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A story of love, devotion and abiding faith (I was asked to write the following particularly for those who were praying for Helen during this sad time.) We need to go back to Petey, our canary, who brought so much happiness into our lives. Helen purchased him and then trained him by tapes and by playing the organ. He soon learned to sing with much enthusiasm and melody. He followed both the organ and the piano. His favorite hymn was "How Great Thou Art." Whenever he seemed reluctant to sing, Helen would Play, "How Great Thou Art", and he would soon be singing along with the organ. He liked the organ better than the piano, but I remember one morning, I played several hymns on the piano and he showed no interest. So I switched to "How Great Thou Art", and after a few measures he broke out in beautiful praise. We couldn't understand it, but it seemed that he was near to God in his singing. He seemed to soar into the heavens as he sang. On the morning of April 12, after we had had him about 4 years, he was found lying on the floor of his cage. We were devastated, especially Helen, who had worked with him so much. The old question "why?" was asked. Later that morning, Helen began having chest pains which went away in part and then came back. Our doctor insisted that we come in to his office for an EKG. Helen had never had chest pains before, but the results of the test sent her to the emergency room of a hospital. For two days, they tested her, and then decided on a heart catheterization. The results of that showed one artery of her heart almost completely blocked. They asked for and received permission to perform an angioplasty. which they did the Friday afternoon of April 14. Everything looked fine for a return home for her in two or three days, with improved health. All the friends and relatives had gone home. I stayed because I wanted to see her safely in bed for the night. She had been returned to her room, but two young nurses were to wait until four hours after the procedure had been completed and then, in order to induce scabbing over the hole into the groin, they were to forcibly hold back the blood going into that area. But this caused so much pain to Helen that they wondered what was wrong. While they sat there talking about it, Helen said to me, "I don't know why I have so much pain." That was all, and the expression left her face and what little color there was. This happened within three or four seconds. I shouted to the nurses, "What about her heartbeat?" They were sitting with their backs to the monitor trying to figure out their problem, but at my shout, they swung around to their monitor which by this time showed only zeroes. Then everything changed! It was now "'code blue"! They suggested I sit in the hall and they assigned one nurse to sit with me to console me. The girls sprinted down the halls to obtain what was needed, A top cardiologist came up from the floor below, and took over. Others came, and I was told that when the surgeon went into the top of the artery to make a hole for the catheterization and the angioplasty, a small hole was pricked into the other side of the artery. Six pints of blood had leaked out into her abdominal cavity. The heart stopped beating as there was nothing there to pump, although the electrical charge was still there I was told. It was amazing how quickly they could get blood from an emergency supply of the right type and get it into her system. A top surgeon at 8 P.M. was still in the building, and they asked him to sew up the hole in the artery, which he did after explaining to me what he was about to do. Isn't it interesting that a top cardiologist "happened" to be doing paper work on the floor below, and isn't it interesting that a top surgeon "happened" to be in the building at 8 o' the evening? Coincidence? We don't think so! The seriousness with which the hospital staff took this emergency, was shown when they telephoned one of their women chaplains at home and asked her to come and be with me. We talked about spritual things and about the seriousness of what was going on. But I got the message of what those in the hospital thought of Helen's chances of making it were. The surgeon came back with a good report of what he had done, but on top of everything else that Helen had gone through, I could tell that they hadn't much hope. It was hard admidst all the pessimism to keep up hope, but I believed that God had brought Helen and me together, and I believed He had opened up an opportunity through Scripture Plus of teachng His Word. I needed her help. The Scripture tells us that "God will supply all our needs according to His riches in glory by Christ Jesus." Helen was my greatest earthly need, and I believed I could count on Him answering my prayer with that assurance. Since all the friends and relatives had gone home with hopes which had turned false. I needed to get word to them as quickly as possible. I called Helen's long time friend and asked her to get word to our doctor, and have him contact our daughter in California. This he did, and, as I understand it, told her if she wanted to see her mother alive, she should make all haste. She got an emergncy spot on a plane, and then called the hospital. She talked to Helen's nurse who told her that there was no way Helen could make it. So she came thinking it was all over. The cardiologist told me he did not want me to go home that night. He felt it was too dangerous after all I had gone through and the time being so late. So I stayed. At about 2:30, I was awakened by our doctor who had come to look over the situation and talk to me and Helen. I asked him what he thought about Helen's chances. He said she will soon be singing Jehovah's praises. Then he went to see Helen. All she can remember now of what he said was, "Helen, hang in there. The machine is breathing for you, so hang in there." One of the big problems was to contact the Padgetts. You know how they suggested we start a site with various pages, but a weekly Bible study. You know Bev handles the background, music, etc. The current message had gone to her, but I needed to keep in touch with her as a friend, and she needed to know what had happened. We needed her and others' prayers. I kept thinking that I would get home in the next hour or so. I should have called from the hospital. When our daughter got there she took my car and went out and checked everything and on her return I went home, showered and shaved and contacted the Padgetts. Then one of the great things happened. They contacted our friends and their friends and others to pray. This was a wonderful work and Helen & I are so grateful. Helen continued lying there day after day, immobile with the ventilator down her throat and other tubes in vaious places. Helen couldn't talk, of course, but she did invent sign language. For example one evening as I was planning on leaving, she beckoned me over to the side of the bed. Than she took her hand and reached my head and slowly brought it down to about the mattress level. Then she took her two hands and shaped them like the praying hands and held them up. Our daughter exclaimed, she wants you to pray on your knees. As the first week ended there was some consternation that Helen's abdomen was getting larger and they didn't know why. They made several x-rays and sound scans. There was talk that three of the top doctors were coming to the hospital on Sunday and see if they could determine the problem. After all that Helen had been through, this report seemed very unsettling. The first of the week dawned and still no decision. On Tuesday I was scheduled, on the spur of the moment, to get our poodle, Sami, groomed, which was way past due. It turned out to be the same morning that they decided to make an exploratory operation in Helen's abdomen. Helen would not give her permission until I came (I wasn't notified or I wouldn't have gone to get Sami clipped.) Our doctor called me at home, just after I brought Sami home, and told me about the problem. He told me that Helen would not give permission until I was there and approved. He told me that if the surgery occurred, Helen might make it, and Helen might not make it. But he went on to say, if the surgery does not occur, Helen will not make it. I got to the hospital about 12:30. I was asked by those in charge if I would agree to an exploratory operation to find her problem. In my mind I was thinking, "Hasn't she had enough? Must she also have this dangerous and difficult surgery?" But there was only one answer. I looked at Helen lying there looking into my eyes with love and trust. With a little nod of the head, I let her know that this would be the right decision, while my heart was crying out , "Not this, too." But looking into her eyes as I nodded to her that I was approving the surgery, and I saw the love and trust in her eyes, I felt, "I cannot let her down, she trusts me, and she knows I trust God, as she does. I thought of all of you praying, not knowing what the circumstances were but praying that God's will be done. I've always heard behind every cloud is a silver lining...but where was Helen's silver lining? The surgeon told us that if they found the blockage on the left side, it would mean a colostomy, but on the right side there would be no colostomy. In about an hour and a half, he came into the room we were in and said that it was on the right side. There was blood mixed with feces which caused the blockage. He cut the blockage out and sewed the intestines together. This was encouraging. And then he said, "The intestine was dry and fragile. It could break and the surgery would have to be repeated. What was so encouraging at first seemed of little importance if the intestines gave way. I knew of a man that had that happen in his appendix surgery. I asked him, could another blockage develop? He answered, "Oh, yes, there could easily be another blockage develop because of what has happened." It has seemed so encouraging such a few minutes ago, and now it has changed. But all of you praying didn't change, and the intestine did not give way, and another blockage did not develop. Praise to the Lord, and praise to those who were with us on the front lines, or giving us support from behind.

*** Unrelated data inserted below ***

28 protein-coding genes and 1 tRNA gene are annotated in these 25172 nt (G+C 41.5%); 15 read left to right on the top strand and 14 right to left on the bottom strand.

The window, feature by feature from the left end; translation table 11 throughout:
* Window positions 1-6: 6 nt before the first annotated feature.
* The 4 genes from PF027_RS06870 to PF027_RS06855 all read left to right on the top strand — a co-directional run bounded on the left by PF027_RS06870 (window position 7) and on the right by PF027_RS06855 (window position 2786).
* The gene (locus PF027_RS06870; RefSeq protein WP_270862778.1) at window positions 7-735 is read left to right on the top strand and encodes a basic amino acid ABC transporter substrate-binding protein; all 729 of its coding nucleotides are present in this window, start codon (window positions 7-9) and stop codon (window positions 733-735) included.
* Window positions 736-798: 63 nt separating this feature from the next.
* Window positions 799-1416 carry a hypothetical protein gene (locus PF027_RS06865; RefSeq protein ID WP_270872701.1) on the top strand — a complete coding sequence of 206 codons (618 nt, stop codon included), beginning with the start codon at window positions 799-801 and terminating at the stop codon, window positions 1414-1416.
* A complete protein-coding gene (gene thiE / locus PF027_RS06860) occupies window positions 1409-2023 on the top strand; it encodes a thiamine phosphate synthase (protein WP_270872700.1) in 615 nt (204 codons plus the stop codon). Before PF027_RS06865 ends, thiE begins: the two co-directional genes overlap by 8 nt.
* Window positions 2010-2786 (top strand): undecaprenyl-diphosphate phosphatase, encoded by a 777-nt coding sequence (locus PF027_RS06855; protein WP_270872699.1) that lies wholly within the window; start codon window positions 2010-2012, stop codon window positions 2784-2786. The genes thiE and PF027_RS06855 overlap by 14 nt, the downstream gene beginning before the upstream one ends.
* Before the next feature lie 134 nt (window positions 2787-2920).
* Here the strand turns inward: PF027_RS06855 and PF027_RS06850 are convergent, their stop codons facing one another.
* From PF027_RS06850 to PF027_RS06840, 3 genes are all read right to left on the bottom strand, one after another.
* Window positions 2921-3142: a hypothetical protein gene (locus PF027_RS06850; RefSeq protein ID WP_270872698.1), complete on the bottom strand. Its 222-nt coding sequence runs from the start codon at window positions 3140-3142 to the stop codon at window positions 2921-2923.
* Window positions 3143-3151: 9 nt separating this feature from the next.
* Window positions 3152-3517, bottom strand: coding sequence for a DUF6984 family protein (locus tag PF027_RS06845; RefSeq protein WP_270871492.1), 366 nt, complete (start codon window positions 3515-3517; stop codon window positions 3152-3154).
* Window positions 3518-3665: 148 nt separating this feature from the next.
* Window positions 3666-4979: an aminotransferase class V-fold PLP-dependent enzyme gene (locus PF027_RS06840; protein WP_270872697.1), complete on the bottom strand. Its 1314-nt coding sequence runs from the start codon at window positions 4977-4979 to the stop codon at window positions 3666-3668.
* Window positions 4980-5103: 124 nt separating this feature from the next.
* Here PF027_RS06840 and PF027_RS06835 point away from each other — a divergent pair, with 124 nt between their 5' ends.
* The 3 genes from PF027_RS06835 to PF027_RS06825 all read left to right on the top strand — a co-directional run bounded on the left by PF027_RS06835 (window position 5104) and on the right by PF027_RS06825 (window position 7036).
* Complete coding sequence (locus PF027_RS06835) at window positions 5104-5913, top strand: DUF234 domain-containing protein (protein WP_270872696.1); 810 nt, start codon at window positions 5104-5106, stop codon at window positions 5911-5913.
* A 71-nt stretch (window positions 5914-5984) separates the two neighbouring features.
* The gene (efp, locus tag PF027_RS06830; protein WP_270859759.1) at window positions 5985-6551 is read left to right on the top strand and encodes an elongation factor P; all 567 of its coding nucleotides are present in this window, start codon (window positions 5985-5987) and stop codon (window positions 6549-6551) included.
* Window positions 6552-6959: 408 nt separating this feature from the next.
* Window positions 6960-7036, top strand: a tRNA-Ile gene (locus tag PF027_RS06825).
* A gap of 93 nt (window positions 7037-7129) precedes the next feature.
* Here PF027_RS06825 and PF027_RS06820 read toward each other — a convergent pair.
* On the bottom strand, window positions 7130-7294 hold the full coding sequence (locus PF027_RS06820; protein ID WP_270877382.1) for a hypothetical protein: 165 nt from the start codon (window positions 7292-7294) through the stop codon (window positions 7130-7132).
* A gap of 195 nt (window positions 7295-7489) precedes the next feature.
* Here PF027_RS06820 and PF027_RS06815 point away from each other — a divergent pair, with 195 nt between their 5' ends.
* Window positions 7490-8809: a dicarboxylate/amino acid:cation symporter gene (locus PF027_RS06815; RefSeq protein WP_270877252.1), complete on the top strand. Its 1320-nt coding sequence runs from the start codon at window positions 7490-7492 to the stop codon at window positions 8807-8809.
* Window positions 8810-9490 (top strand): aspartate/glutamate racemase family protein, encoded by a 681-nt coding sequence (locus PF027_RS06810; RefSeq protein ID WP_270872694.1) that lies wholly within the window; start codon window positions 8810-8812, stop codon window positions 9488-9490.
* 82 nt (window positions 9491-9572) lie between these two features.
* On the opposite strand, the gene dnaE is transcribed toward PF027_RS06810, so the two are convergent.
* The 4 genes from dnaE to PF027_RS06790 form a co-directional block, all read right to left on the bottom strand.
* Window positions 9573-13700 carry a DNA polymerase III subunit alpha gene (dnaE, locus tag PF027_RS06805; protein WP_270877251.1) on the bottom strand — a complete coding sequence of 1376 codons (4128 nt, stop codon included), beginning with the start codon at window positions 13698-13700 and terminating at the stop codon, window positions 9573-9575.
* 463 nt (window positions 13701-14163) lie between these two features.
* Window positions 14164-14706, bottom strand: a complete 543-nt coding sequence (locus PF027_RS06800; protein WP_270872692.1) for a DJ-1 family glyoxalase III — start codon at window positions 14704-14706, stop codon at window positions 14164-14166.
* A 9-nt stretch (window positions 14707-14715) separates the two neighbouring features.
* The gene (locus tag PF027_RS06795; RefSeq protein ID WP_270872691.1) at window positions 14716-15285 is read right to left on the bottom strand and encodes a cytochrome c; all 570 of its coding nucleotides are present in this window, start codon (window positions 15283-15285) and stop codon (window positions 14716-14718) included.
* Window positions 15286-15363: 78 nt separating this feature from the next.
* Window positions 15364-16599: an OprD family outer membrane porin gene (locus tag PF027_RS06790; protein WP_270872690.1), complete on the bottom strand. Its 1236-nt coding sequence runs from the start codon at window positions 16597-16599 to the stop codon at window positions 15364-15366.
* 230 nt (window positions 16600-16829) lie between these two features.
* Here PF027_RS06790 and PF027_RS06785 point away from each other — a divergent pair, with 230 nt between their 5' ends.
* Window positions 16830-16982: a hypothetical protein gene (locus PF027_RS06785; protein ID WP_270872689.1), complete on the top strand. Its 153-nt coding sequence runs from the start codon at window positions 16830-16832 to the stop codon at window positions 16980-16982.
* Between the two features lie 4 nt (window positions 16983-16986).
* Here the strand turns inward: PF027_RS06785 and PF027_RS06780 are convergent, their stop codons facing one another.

But there were other rough moments for Helen. One day after the surgeon had left Helen's room, a relative stopped the surgeon and asked him some questions. Helen told me recently, you can't imagine what one feels lying there and hearing two people talking about your possible death. Finally the nineteen days the ventilator was in place were over and Helen was learning to talk and to breathe on her own. One afternoon while I was there, she suddenly couldn't breathe. The gasping and frightened look in her eyes were real. I had experienced them myself when I had asthma problems. There was no nurse in sight, and I ran out into the nurses station trying to find a nurse. Finally our nurse came down the hall and I told her the problem. She went over to the monitor and told me the monitor says she has plenty of oxygen. All she needs to do is to breathe slowly and deeply. Fine, if everything is normal, which it proved not to be. I told the nurse she doesn't have enough oxygen if she is gasping for breath. So they gave her some oxygen which helped a great deal. Then, after a while, it happened again, and again the oxygen was used. In fact this happened three times before I went home, and you can believe I went home with a heavy heart. Sometime during the night, it must have happened again, and someone else was concerned. In doing so, they found a ball of mucous the size of a golf ball blocking the opening into one lung altogether, and Helen was trying to get along wth one lung. What happened when they were removing the obstacle I do not know. I was told that there was a cardiac arrest at that time, making two cardiac arrests, besides all of the other problems. After all this, and thanks to all prayers and God's healing hand upon Helen, I was able to bring her home on June 1, 50 days after she was admitted to the hospital for what we thought would be a two-day stay. Helen is gradually gaining strength. When you start from zero it takes a little longer than when one starts at 50% We both thank you prayer warriors very much. We have been in a battle, and it isn't over, and we will appreciate your continuance with us. Our Father we thank you for what you have done for Helen, and we do pray that she may continue to improve in every way. And for those with us in prayer, bless each one in the name of Your Son. Amen.


My dearest friends, I shall always be grateful that you cared enough to Pray for me! Was it your Prayers that started my heart to beat again, or gave me life when the Doctor said I could not live? Or maybe you just sat quietly on my bed & held my hand. I love you & thank you very much. Helen


At the beginning of this story, it says "A story of love, devotion and abiding faith." I don't believe anyone could doubt that after reading Helen's story. What you didn't hear about were some facts about Robert. Robert is a very humble man. Throughout this entire situation, neither he nor Helen lost an ounce of their faith. Remember, Robert is 84 years old. Where do you suppose his strength came from during these 50 days? Every day, he made the almost 100-mile round trip to the hospital; spent the day with his beloved Helen; drove home, and, as late as it may have been, never failed to send an e-mail message to me so I could update our prayer partners. That's love, devotion and abiding faith personified. I, too, kept the faith, but I must admit...there were times when I wondered if Helen would get home to play her organ again? She did! Or, would she see her beautiful courtyard again? She did! As we read Helen's Story, we see the Hand of God in every word. I, also, want to thank all the prayer partners for their faithfulness, and I want to tell Robert and Helen how very much we love them.